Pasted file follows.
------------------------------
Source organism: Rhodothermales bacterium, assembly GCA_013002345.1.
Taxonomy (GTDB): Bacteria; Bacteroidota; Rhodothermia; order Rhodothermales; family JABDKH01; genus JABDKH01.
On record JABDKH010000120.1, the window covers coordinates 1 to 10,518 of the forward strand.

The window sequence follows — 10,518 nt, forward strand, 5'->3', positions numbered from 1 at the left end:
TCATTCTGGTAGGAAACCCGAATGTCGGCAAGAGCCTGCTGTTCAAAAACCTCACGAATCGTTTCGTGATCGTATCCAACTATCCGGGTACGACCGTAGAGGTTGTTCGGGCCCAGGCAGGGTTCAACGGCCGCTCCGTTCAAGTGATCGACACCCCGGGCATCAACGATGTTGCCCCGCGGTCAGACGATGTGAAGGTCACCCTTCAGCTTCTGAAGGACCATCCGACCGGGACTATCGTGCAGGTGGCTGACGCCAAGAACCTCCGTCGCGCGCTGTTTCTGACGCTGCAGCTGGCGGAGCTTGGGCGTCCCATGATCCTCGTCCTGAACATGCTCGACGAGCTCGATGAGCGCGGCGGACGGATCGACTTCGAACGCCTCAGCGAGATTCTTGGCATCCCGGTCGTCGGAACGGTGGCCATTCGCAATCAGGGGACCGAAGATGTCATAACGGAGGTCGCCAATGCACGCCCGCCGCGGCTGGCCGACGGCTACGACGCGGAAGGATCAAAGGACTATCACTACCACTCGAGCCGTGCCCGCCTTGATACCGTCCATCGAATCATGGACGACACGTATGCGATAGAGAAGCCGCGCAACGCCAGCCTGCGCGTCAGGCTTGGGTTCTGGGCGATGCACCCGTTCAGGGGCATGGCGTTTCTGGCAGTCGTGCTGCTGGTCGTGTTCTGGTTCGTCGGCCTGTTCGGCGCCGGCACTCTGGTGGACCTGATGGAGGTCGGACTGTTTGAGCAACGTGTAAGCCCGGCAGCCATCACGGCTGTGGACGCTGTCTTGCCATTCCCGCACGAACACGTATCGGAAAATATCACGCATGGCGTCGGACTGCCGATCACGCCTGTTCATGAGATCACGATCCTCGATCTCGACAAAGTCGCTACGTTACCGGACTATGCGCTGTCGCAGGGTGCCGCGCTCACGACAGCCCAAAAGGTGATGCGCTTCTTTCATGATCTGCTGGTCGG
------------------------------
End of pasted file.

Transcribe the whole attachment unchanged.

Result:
Source organism: Rhodothermales bacterium, assembly GCA_013002345.1.
Taxonomy (GTDB): Bacteria; Bacteroidota; Rhodothermia; order Rhodothermales; family JABDKH01; genus JABDKH01.
On record JABDKH010000120.1, the window covers coordinates 1 to 10,518 of the forward strand.

The window sequence follows — 10,518 nt, forward strand, 5'->3', positions numbered from 1 at the left end:
TCATTCTGGTAGGAAACCCGAATGTCGGCAAGAGCCTGCTGTTCAAAAACCTCACGAATCGTTTCGTGATCGTATCCAACTATCCGGGTACGACCGTAGAGGTTGTTCGGGCCCAGGCAGGGTTCAACGGCCGCTCCGTTCAAGTGATCGACACCCCGGGCATCAACGATGTTGCCCCGCGGTCAGACGATGTGAAGGTCACCCTTCAGCTTCTGAAGGACCATCCGACCGGGACTATCGTGCAGGTGGCTGACGCCAAGAACCTCCGTCGCGCGCTGTTTCTGACGCTGCAGCTGGCGGAGCTTGGGCGTCCCATGATCCTCGTCCTGAACATGCTCGACGAGCTCGATGAGCGCGGCGGACGGATCGACTTCGAACGCCTCAGCGAGATTCTTGGCATCCCGGTCGTCGGAACGGTGGCCATTCGCAATCAGGGGACCGAAGATGTCATAACGGAGGTCGCCAATGCACGCCCGCCGCGGCTGGCCGACGGCTACGACGCGGAAGGATCAAAGGACTATCACTACCACTCGAGCCGTGCCCGCCTTGATACCGTCCATCGAATCATGGACGACACGTATGCGATAGAGAAGCCGCGCAACGCCAGCCTGCGCGTCAGGCTTGGGTTCTGGGCGATGCACCCGTTCAGGGGCATGGCGTTTCTGGCAGTCGTGCTGCTGGTCGTGTTCTGGTTCGTCGGCCTGTTCGGCGCCGGCACTCTGGTGGACCTGATGGAGGTCGGACTGTTTGAGCAACGTGTAAGCCCGGCAGCCATCACGGCTGTGGACGCTGTCTTGCCATTCCCGCACGAACACGTATCGGAAAATATCACGCATGGCGTCGGACTGCCGATCACGCCTGTTCATGAGATCACGATCCTCGATCTCGACAAAGTCGCTACGTTACCGGACTATGCGCTGTCGCAGGGTGCCGCGCTCACGACAGCCCAAAAGGTGATGCGCTTCTTTCATGATCTGCTGGTCGG